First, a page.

Americans deported to Mexico as part of Depression-era program

I had heard of the Mexican Repatriation program of the 1930s, but I recently had the opportunity to hear the story from some who actually experienced the deportations.  Their voices brought a powerful element to an otherwise little known and shameful episode of American History. An interactive exhibit and commemorative plaque can be seen at La Plaza de Cultura y Arte, in downtown Los Angeles.   Here is part of my story (Daily News, Feb. 26, 2011):

After the long train ride into Chihuahua, Mexico, Manuela Castro Arredondo asked her mom for a slice of bread and butter.

Arredondo was just 6 years old then. She had no idea that the taste of fresh bread and butter would become a memory of her brief American life in Watts, where she and her seven brothers and sisters were born and raised.

“When we got to Mexico,” Arredondo, now 86, said, “my mother had to sell all of our clothes for food.”

That was in 1931. Eight decades later, Arredondo and her older brother Jose Ramon Castro, still remember the starkness of growing up in a foreign land.

“Three days after we arrived, we had nothing to eat,” Castro, 91, said. “I had to go out and pick sweet potatoes.”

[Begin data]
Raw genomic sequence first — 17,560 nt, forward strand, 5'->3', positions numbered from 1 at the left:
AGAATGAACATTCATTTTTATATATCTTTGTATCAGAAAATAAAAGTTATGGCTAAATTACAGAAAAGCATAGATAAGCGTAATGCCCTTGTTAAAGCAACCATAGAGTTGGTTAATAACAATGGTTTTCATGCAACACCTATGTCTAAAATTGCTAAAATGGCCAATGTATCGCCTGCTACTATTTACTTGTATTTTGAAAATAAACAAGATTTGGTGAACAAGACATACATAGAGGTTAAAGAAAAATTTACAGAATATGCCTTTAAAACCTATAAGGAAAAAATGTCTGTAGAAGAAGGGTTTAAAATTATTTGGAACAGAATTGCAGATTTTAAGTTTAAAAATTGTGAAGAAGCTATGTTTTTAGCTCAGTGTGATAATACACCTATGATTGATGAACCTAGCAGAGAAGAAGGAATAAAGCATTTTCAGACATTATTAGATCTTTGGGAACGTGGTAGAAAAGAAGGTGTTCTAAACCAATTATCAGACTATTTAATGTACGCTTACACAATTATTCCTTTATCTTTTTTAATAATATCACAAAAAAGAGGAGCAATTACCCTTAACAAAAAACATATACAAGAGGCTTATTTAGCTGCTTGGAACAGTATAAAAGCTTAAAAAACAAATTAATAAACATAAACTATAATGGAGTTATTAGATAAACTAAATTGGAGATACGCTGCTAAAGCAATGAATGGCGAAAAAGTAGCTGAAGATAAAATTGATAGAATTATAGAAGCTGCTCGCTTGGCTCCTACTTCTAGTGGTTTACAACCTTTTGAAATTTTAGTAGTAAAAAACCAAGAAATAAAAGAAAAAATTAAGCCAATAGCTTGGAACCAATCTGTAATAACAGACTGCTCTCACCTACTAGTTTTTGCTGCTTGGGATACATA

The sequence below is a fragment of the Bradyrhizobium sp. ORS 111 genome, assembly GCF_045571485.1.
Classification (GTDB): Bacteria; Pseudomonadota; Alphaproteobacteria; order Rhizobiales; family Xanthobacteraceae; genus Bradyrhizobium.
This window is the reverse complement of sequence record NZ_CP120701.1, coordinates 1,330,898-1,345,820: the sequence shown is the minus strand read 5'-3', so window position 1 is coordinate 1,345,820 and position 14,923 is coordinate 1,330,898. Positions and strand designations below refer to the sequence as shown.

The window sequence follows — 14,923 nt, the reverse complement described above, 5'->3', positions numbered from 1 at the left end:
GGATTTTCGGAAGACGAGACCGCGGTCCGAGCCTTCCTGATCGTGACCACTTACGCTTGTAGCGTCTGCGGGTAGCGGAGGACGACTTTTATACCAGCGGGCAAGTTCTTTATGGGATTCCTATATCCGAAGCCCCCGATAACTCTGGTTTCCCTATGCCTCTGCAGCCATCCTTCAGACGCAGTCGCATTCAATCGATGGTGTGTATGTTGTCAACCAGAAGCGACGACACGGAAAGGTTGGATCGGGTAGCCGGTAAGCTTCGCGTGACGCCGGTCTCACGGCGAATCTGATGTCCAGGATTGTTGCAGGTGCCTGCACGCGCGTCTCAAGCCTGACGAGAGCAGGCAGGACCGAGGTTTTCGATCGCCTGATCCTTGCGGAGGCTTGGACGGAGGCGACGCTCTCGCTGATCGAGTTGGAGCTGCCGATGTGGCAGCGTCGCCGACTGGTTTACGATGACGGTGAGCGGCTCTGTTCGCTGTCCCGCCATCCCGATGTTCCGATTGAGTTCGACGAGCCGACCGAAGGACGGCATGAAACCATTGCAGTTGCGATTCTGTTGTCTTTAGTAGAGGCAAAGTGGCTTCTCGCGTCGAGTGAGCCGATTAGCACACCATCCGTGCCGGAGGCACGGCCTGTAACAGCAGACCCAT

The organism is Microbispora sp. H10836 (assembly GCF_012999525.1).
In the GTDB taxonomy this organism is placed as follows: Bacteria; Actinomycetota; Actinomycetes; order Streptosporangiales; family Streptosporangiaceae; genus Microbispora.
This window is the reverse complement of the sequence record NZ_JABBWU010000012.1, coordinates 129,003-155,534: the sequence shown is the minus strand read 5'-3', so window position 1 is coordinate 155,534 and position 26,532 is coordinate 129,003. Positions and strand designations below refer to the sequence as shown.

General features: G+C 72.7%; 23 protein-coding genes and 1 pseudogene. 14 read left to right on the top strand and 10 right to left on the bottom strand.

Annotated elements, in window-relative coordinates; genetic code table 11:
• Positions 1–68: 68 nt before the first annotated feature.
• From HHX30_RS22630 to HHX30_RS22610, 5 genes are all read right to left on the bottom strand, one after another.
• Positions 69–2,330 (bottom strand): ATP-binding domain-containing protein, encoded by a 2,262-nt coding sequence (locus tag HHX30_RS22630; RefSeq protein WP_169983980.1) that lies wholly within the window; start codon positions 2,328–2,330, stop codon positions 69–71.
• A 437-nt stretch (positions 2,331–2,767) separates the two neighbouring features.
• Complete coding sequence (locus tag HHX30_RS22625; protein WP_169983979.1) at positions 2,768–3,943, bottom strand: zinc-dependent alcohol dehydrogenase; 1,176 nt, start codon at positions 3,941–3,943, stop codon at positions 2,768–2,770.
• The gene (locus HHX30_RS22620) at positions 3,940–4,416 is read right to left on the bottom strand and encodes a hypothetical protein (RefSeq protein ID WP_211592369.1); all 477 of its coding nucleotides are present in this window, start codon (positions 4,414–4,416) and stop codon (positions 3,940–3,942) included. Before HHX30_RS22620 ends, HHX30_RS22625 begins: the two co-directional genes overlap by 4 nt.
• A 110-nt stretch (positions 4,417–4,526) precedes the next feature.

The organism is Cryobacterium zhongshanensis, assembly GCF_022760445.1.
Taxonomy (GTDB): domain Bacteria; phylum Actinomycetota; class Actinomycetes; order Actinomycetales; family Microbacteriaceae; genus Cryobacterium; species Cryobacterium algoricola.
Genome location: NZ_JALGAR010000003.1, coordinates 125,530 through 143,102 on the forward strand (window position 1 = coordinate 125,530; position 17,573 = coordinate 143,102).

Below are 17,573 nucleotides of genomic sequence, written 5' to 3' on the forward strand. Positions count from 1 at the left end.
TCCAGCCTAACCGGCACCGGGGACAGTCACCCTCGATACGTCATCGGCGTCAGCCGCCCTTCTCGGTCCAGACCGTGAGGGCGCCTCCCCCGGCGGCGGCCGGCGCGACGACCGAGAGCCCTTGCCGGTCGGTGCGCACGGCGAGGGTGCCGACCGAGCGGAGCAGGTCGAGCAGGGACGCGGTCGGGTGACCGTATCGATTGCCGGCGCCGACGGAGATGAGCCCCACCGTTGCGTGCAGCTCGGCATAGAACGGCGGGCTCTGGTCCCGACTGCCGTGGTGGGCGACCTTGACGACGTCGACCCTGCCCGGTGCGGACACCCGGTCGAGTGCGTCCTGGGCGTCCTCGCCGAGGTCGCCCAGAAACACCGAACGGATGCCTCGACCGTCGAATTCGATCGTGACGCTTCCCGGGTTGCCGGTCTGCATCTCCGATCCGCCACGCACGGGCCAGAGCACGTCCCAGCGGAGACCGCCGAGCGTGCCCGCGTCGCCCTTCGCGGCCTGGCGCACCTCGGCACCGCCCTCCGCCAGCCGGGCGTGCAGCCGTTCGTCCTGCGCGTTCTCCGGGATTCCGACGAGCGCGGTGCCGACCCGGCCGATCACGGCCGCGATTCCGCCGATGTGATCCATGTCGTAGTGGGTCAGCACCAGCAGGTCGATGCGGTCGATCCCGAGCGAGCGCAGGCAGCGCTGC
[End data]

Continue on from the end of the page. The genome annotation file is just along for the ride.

Both brother and sister recalled their stories to a large crowd on Sunday during an unveiling of a monument that commemorates the Mexican Repatriation, a time when 2.1 million people, mostly U.S. citizens such as the Castros, were forcibly deported from 1929 through 1944.

At least 400,000 people were from California.

The repatriation was sparked at the federal level by a Depression-era effort to free up more jobs for “real Americans,” according to historians. Yet despite the massive program, the episode has long been neglected in history textbooks.

Sunday’s unveiling ceremony at La Plaza de Cultura y Artes downtown – the site of a government raid 81 years ago when hundreds of Mexican Americans were seized – served as an acknowledgment of the past as well as a warning of current events, said Thomas Saenz, president of MALDEF, the Mexican American Legal Defense and Educational Fund.


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